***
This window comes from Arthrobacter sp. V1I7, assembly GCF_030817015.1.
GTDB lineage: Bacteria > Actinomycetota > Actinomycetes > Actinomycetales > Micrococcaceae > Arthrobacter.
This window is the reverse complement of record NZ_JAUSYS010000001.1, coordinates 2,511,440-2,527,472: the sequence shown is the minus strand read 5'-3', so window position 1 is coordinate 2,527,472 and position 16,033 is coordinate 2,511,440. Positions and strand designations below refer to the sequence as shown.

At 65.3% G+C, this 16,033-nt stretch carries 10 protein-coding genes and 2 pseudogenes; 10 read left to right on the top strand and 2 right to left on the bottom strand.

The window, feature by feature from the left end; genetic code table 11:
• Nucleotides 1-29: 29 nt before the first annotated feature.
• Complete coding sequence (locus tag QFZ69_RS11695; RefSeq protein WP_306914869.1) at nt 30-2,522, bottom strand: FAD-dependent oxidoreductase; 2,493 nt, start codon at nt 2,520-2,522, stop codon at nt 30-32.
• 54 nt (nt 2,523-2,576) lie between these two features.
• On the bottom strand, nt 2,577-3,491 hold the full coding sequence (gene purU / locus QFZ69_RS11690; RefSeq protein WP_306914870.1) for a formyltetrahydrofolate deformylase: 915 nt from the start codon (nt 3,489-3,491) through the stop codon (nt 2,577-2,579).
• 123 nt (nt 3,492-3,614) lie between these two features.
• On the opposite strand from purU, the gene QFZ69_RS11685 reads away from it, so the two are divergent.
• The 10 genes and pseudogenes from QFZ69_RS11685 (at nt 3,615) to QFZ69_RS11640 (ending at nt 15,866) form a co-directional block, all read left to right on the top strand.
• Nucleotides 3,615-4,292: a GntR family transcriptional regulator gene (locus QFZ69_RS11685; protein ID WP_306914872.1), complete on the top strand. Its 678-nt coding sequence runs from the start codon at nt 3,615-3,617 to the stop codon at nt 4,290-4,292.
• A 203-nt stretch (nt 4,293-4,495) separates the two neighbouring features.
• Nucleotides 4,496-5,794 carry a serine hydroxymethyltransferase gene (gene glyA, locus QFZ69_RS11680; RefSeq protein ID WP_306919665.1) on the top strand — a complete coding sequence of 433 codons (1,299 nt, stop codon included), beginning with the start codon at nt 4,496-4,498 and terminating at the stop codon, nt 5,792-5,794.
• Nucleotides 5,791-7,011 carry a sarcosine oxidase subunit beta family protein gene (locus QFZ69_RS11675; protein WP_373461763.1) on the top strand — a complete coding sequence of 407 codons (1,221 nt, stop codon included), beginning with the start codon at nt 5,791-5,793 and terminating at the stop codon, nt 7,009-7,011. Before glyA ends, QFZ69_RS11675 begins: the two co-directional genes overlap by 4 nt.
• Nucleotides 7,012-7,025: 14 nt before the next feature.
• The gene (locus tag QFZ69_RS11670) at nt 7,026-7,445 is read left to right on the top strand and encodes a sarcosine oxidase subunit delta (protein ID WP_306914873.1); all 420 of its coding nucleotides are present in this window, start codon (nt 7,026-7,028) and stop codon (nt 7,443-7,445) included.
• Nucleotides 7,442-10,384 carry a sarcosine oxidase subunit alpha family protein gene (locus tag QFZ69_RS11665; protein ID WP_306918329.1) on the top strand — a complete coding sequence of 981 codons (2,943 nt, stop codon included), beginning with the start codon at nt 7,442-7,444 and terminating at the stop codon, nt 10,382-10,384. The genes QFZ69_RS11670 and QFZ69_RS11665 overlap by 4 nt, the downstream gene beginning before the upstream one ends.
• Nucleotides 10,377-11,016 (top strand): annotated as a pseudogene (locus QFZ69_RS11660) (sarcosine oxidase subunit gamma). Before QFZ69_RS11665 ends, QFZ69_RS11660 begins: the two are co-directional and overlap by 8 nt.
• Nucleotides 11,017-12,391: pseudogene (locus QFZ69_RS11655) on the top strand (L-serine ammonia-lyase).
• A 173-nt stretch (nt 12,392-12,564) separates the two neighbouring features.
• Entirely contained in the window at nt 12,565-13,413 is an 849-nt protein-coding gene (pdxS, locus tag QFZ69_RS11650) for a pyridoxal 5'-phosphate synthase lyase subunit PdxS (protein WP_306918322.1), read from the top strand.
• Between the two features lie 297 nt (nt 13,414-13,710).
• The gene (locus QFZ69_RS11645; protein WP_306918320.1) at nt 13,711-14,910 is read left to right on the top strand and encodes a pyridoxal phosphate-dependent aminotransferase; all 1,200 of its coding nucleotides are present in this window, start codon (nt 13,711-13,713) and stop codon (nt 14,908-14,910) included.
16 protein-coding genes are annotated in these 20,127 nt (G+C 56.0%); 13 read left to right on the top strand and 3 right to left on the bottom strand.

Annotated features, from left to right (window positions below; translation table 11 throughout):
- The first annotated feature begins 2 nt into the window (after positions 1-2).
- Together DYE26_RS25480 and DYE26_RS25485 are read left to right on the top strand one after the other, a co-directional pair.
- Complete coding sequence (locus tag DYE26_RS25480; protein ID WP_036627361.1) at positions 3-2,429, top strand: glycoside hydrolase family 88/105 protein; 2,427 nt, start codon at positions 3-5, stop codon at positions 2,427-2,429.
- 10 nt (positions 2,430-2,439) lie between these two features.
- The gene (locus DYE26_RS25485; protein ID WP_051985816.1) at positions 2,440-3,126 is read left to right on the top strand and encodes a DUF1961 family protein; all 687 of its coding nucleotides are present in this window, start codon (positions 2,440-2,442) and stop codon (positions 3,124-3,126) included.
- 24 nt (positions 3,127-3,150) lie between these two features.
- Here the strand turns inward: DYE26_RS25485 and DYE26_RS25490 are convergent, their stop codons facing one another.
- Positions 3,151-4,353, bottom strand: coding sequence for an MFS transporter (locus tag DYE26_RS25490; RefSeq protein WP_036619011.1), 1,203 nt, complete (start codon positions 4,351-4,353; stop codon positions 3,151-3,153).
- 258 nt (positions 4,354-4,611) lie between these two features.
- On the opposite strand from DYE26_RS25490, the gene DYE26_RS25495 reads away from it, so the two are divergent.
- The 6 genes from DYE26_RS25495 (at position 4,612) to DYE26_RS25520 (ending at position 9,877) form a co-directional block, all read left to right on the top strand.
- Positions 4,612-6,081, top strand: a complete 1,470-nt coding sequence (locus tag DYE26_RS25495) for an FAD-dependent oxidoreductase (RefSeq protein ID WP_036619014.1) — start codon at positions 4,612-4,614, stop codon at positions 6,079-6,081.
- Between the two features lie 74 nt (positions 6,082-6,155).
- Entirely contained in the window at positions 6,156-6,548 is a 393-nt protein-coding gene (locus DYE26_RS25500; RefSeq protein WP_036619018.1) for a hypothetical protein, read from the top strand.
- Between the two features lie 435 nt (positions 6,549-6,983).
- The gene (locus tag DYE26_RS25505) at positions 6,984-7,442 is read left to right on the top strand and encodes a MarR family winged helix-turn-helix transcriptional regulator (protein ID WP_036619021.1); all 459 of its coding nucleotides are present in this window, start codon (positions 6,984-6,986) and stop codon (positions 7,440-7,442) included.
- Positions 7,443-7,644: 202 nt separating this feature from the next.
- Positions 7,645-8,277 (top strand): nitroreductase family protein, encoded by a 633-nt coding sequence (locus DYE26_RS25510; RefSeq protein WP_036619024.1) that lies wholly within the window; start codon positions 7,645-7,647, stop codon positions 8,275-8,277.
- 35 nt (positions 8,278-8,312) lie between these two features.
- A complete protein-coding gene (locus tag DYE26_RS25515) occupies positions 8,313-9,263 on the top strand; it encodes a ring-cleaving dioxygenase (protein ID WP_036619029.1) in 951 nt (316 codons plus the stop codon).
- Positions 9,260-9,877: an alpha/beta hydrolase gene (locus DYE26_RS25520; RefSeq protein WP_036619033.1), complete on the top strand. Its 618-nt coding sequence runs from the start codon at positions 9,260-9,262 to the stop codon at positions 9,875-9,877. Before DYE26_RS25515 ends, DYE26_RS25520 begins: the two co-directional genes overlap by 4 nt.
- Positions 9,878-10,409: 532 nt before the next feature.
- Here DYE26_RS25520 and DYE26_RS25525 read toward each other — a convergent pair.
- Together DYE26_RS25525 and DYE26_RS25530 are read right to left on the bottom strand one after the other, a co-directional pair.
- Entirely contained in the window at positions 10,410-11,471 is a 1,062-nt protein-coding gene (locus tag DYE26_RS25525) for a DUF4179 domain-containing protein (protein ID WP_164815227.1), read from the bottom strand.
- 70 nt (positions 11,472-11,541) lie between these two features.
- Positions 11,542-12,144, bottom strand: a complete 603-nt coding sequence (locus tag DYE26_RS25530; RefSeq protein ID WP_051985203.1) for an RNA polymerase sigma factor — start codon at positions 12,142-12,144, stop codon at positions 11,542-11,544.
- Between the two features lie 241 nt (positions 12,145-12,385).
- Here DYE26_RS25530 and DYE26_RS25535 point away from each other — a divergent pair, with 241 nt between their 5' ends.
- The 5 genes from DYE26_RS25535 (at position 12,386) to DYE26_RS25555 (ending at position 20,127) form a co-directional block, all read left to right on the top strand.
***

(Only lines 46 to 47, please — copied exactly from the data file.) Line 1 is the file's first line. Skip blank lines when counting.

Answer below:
- 35 nt (positions 8,278-8,312) lie between these two features.
- A complete protein-coding gene (locus tag DYE26_RS25515) occupies positions 8,313-9,263 on the top strand; it encodes a ring-cleaving dioxygenase (protein ID WP_036619029.1) in 951 nt (316 codons plus the stop codon).